In their May 5 Tuesday Opinion essay, “Three steps to shore up working families,” Rajiv Shah and Jason Grumet offered three basic steps to help working families as the nation eventually recovers from the economic effects of the novel coronavirus crisis. But it seems to me they neglected one basic element that precludes their first recommendation, that incentives be created to encourage savings. As they stated, fewer than half of working-age Americans have enough savings to cover expenses for three months.

It seems to me that building any kind of savings is impossible if workers are not paid a living wage. So many are using every available penny to cover regular expenses, with nothing extra to sock away. Wouldn’t the first requirement be for everyone to get a decent wage?

Debra Sternberg, Washington

It was with considerable dismay that I read the May 5 front-page article “HHS official shifted stockpile’s focus,” about Robert Kadlec, assistant secretary of health and human services. Dr. Kadlec, like any passionate and aggressive defender of our national security, will always have more than his share of detractors and backstabbers. I have known Dr. Kadlec professionally and personally for almost 25 years, and I know we are quite fortunate as a nation to have such a skillful and dedicated patriot at HHS. This feeling is shared by numerous colleagues and scientific professionals.

Indeed, Dr. Kadlec has worked tirelessly throughout this pandemic and doubtless has saved thousands of American lives. I believe that any fair examination would show that he always placed our national security far ahead of any personal interests.

James Lawler, McLean

President Trump’s refusal to let Anthony S. Fauci testify before the House of Representatives, as noted in the May 6 news article “Nominee for relief-fund oversight pledges independence,” sends one more arrow into the heart of American democracy.

Dr. Fauci, as director of the National Institute of Allergy and Infectious Diseases, is one of the government’s foremost experts on the novel coronavirus and could tell Congress and the American people the truth about what’s at stake and what the future holds. The president’s action is of a piece with his refusal to let other government employees testify before Congress or provide it with documents needed to fulfill its oversight responsibilities.

Congressional oversight is at the heart of our system of government. Autocrats disdain oversight. Mr. Trump’s quiver is undoubtedly filled with additional arrows poised to pierce our democracy.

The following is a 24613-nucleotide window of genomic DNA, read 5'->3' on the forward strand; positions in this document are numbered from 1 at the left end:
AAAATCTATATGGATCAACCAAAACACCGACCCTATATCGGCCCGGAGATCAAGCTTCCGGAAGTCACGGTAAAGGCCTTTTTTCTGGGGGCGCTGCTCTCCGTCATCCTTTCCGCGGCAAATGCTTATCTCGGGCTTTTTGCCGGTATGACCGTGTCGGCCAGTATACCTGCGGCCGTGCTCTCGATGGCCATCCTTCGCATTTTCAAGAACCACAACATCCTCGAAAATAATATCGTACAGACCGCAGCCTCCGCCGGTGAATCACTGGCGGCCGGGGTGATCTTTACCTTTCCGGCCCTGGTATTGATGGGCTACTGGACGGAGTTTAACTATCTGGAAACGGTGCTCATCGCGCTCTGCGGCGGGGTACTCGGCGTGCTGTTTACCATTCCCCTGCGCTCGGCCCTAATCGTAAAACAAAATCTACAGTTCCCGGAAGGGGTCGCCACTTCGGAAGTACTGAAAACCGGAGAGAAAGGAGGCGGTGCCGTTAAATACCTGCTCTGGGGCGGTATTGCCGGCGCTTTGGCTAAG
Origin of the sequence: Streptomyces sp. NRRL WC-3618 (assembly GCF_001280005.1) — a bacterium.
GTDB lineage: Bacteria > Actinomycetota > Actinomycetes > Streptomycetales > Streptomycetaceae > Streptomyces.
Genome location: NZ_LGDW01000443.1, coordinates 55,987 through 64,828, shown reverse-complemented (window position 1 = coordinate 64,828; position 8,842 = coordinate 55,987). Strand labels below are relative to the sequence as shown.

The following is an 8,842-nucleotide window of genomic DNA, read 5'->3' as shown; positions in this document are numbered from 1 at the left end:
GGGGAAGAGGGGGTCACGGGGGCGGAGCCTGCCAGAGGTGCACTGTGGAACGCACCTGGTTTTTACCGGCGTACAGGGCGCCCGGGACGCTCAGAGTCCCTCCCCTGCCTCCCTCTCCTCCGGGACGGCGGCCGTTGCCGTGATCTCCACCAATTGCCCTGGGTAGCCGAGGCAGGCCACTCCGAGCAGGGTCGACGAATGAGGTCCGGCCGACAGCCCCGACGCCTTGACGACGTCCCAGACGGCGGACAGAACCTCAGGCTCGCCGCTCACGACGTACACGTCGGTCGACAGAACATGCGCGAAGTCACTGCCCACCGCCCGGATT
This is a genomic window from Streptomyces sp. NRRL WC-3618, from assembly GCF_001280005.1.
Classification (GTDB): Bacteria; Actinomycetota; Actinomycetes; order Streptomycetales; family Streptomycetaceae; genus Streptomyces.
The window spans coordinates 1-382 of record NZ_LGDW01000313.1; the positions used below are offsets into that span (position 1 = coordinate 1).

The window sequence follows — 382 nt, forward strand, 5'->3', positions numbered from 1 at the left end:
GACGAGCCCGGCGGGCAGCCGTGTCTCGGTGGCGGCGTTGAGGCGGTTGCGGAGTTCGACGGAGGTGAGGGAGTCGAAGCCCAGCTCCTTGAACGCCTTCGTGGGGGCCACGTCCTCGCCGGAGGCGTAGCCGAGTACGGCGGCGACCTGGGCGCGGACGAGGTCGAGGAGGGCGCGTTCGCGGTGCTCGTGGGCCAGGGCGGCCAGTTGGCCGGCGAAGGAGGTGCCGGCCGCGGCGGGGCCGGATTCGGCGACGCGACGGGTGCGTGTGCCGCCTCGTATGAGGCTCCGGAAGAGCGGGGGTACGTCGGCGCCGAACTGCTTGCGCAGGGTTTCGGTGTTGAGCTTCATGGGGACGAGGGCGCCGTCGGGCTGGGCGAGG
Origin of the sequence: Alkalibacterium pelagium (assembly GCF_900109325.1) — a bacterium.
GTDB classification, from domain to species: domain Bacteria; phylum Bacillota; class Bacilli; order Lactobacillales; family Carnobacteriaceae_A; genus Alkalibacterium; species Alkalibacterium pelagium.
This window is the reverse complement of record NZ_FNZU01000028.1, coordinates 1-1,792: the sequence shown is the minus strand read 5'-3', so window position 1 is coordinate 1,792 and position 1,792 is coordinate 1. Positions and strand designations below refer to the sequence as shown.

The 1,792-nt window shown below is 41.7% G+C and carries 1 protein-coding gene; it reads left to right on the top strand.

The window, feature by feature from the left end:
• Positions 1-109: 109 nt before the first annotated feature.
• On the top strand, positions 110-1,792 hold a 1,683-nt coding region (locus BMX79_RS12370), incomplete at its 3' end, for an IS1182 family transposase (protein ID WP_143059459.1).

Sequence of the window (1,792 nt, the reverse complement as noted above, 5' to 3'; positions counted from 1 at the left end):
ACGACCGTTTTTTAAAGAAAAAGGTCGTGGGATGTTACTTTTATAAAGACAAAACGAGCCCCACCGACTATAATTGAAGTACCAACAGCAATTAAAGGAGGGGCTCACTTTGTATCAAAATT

Stan Marcuss, Washington

The writer is a member of
Lawyers Defending American Democracy.

As President Trump presses states to reopen, emergency physician Leana S. Wen’s May 6 Wednesday Opinion essay, “How to protect yourself from the coming surge,” said it all.

Dr. Wen, a visiting professor at George Washington University’s Milken Institute School of Public Health and former Baltimore health commissioner, said concisely what needs to be said now to hurting small-business owners and citizens accustomed to instant gratification. Her views doubtless will be drowned in the clamor to reopen, and only after the inevitable surge hits will they be reflected piecemeal around a worse-wounded country.

Patricia KentFredericksburg, Va.

I was standing in the back of the room of a news conference in the Hubert H. Humphrey Building with the secretary of health and human services and the assistant secretary for health. I was an acting deputy assistant secretary for health policy and evaluation and a career member of the Senior Executive Service. One of the reporters asked how long it would take to develop a vaccine for the virus. The assistant secretary answered that it would take at least a couple of years.

The year was 1983, and the disease was AIDS. We still don’t have a vaccine for AIDS. I hope we get it right this time.

James M. Friedman, Bethesda

The May 6 front-page article “Poll: Americans deeply wary of opening economy” clearly demonstrated that the majority of Americans are concerned about reopening the economy. Call us the “silent stay-safe majority” —  people who want to do the right thing in these challenging times. Our motto: “Don’t shed on me!”

Contrast us with the “reckless loud minority.” They make a show of not wearing masks or practicing social distancing when in public, as recommended by our top experts in infectious disease, Deborah Birx and Anthony S. Fauci. Their ranks include the president, who recently visited a mask-making company and was photographed without one.

The imperative to love your neighbor as yourself is one that universally applies. As the Rev. Martin Luther King Jr. said: “Every man must decide whether he will walk in the light of creative altruism or the darkness of destructive selfishness. This is the judgment. Life’s most persistent and urgent question is ‘What are you doing for others?’ ” 

 Deborah Jones, Henrico